Stokes, founder and director of The Tracking Project, Inc.,in Corrales, N. M., is a well-known musician, performer, writer, and teacher of tracking. Since 1980 he has worked and traveled extensively to bring awareness of the natural world and the integrity of indigenous peoples to interested people around the world. He will conduct two Saturday workshops. One on the riverwalk beginning at 1 p.m., and a second at the Presbyterian Church, 1000 Douglas Ave., beginning at 3 p.m.

In these workshops, Stokes will explore how The Tracking Project’s programs of natural and cultural awareness incorporate a wide range of skills—from traditional tracking and survival skills to music, storytelling, dance, peacemaking, and martial arts training. The name Arts of Life ® was chosen to describe these programs, which emphasize indigenous knowledge, the lessons of nature and the power of dreams and art.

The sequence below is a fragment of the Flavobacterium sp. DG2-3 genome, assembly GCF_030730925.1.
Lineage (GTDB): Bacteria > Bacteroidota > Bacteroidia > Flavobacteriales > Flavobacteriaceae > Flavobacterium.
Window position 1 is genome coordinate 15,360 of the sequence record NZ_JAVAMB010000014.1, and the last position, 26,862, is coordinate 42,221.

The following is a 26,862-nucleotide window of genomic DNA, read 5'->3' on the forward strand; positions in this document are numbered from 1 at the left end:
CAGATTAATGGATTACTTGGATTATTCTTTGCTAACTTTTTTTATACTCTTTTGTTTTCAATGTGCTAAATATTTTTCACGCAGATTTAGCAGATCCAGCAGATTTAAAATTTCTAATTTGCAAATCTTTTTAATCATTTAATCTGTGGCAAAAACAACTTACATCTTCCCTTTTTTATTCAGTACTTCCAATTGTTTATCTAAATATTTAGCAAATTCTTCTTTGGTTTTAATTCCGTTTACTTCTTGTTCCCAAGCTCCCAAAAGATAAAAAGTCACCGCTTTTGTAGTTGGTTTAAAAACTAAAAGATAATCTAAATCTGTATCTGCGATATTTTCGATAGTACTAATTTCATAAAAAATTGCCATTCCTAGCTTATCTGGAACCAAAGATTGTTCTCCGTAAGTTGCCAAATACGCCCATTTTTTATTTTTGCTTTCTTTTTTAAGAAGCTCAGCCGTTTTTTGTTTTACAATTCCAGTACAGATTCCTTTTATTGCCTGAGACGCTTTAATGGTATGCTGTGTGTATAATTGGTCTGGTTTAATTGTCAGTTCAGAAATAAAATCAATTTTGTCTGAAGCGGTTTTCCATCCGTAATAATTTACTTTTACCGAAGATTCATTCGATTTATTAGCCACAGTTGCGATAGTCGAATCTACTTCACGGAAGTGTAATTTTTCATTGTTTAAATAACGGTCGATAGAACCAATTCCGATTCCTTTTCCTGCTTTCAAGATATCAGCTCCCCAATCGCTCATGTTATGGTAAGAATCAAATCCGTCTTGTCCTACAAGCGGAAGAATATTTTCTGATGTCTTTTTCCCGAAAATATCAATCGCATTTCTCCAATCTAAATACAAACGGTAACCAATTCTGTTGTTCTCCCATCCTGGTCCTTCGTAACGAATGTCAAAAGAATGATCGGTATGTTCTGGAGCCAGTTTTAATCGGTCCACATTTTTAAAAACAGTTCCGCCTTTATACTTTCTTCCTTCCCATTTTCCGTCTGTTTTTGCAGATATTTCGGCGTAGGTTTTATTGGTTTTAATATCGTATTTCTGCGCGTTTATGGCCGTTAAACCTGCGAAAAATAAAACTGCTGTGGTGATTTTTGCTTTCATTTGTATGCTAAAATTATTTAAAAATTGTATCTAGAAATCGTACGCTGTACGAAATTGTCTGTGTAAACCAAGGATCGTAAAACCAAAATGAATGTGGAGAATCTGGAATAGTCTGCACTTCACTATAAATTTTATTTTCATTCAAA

Stokes will lead worship on May 7, and further expand on the topic of tracking and its spiritual applications. Call 505 425-7763 to make reservations for the meal following worship.

On Saturday, June 10, Jen Friedman, M.Div., will lead The Body’s Wisdom: The Art of Facing Change with Embodiment Practice beginning at 1 p.m., at Old Town Mission Community Center, 301 Socorro Street.Friedman, hospital chaplain and Leader of Dances of Universal Peace is an interfaith minister, chaplain and spiritual leader serving the growing community of seekers and practitioners identified as spiritual but not religious. She is known for sharing a deeply sacred presence and creates an authentic spiritual atmosphere to any ceremony or event she facilitates. She holds a Master of Divinity from The Iliff School of Theology and has a depth of spiritual understanding unique to her. Freidman has engaged rigorous study and practice in many faith traditions including Christianity, Islam, and Buddhism. She is the executive director for Dances of Universal Peace, North America.